Article Courtesy of the Boston Channel
Researchers at Children’s Hospital are warning that lax standards on the strength of glass tables may contribute to thousands of children being seriously injured each year by broken glass.
A new study conducted by the hospital concluded that nearly half of the 174 children treated at the Children’s for serious injuries from a glass table would have escaped injury or suffered less severe wounds if the tables had been manufactured with stronger glass.
Researchers used a computer algorithm to analyze all cases reported to the hospital between 1995 and 2007 and found that the injuries most frequently occurred when children jumped, sat or fell on glass tables or knocked them over. About two thirds of the injuries were suffered by boys, and patients had a median age of 3.4 years, the study also found.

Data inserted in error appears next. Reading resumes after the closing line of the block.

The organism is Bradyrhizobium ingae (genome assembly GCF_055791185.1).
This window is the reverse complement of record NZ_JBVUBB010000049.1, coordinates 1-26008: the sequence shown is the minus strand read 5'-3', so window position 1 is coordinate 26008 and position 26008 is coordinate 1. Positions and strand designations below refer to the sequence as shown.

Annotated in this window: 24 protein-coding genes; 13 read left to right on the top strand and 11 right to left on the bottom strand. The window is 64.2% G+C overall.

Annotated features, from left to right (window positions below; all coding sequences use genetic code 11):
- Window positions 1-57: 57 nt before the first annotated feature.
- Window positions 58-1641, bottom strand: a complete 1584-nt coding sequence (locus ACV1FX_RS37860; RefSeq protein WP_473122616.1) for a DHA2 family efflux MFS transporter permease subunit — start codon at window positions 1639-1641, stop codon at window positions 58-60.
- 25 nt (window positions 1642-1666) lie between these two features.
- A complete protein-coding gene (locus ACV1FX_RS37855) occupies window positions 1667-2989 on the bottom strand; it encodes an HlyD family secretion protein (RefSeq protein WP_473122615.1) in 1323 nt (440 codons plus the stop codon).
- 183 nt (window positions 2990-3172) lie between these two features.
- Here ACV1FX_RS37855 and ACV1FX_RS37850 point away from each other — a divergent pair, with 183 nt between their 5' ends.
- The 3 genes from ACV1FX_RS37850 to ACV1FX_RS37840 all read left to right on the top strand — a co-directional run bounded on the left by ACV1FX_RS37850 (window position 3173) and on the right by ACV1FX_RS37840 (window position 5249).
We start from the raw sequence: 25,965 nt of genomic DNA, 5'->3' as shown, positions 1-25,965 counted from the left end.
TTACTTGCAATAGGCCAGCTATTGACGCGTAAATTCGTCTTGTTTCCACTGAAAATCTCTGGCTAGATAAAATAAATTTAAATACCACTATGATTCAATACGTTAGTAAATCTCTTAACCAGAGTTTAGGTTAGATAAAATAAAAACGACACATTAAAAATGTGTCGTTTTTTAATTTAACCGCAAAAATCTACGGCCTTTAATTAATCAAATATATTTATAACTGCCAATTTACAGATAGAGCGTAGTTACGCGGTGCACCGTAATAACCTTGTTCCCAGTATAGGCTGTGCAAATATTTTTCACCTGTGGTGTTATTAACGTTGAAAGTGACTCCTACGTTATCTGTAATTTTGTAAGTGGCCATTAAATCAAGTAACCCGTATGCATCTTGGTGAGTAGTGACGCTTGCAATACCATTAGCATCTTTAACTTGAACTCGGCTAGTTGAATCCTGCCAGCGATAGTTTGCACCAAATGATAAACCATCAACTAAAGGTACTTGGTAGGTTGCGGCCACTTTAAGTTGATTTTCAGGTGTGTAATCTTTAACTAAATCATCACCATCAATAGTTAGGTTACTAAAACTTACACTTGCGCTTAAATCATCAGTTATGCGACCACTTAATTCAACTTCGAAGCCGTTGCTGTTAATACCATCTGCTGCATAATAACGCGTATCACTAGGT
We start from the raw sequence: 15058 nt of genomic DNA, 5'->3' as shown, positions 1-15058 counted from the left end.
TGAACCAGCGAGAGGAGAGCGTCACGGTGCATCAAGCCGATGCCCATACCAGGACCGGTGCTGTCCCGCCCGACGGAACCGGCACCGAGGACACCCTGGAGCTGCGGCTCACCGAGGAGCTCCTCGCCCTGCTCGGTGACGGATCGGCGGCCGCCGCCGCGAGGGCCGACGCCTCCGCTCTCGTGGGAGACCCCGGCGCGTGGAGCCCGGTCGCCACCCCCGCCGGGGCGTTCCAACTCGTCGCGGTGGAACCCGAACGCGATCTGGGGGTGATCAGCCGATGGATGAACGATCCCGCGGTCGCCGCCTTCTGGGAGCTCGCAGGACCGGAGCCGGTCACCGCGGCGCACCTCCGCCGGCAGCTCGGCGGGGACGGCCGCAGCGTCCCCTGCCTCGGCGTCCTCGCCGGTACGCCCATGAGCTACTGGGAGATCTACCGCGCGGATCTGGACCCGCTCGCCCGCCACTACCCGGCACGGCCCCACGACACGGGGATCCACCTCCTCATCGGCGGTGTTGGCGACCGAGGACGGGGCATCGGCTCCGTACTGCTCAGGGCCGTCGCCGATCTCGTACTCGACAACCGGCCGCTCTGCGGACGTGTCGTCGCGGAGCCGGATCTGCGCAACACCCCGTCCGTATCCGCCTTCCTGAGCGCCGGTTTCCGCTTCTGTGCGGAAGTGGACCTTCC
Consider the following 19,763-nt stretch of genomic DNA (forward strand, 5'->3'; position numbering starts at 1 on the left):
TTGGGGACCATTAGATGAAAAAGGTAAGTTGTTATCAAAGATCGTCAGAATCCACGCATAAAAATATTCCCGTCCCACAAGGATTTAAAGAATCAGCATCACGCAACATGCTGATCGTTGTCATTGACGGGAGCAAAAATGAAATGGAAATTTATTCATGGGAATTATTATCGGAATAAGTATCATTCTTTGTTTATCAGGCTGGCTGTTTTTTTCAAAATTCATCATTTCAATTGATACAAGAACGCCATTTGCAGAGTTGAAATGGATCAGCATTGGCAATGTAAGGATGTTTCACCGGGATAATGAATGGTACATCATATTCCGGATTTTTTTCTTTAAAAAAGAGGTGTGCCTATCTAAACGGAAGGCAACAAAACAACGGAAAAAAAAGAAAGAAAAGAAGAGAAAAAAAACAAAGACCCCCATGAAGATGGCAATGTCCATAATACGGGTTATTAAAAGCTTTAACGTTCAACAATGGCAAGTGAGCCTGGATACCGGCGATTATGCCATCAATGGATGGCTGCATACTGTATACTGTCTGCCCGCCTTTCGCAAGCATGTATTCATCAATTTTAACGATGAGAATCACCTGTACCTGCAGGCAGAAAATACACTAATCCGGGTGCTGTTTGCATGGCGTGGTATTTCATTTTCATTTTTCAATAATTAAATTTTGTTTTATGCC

Cuts to the face were the most common wound, particularly in little children, followed by lacerations to the feet, legs, hands and arms. About 40 percent of patients needed imaging to find pieces of glass buried in their bodies, and 80 percent needed surgery to treat their wounds, the study found.
“Huge shards of glass are basically like knives,” said Amir Kimia, MD, who led the study. “If they sever an artery, they can cause uncontrolled bleeding, and the injury can be fatal.”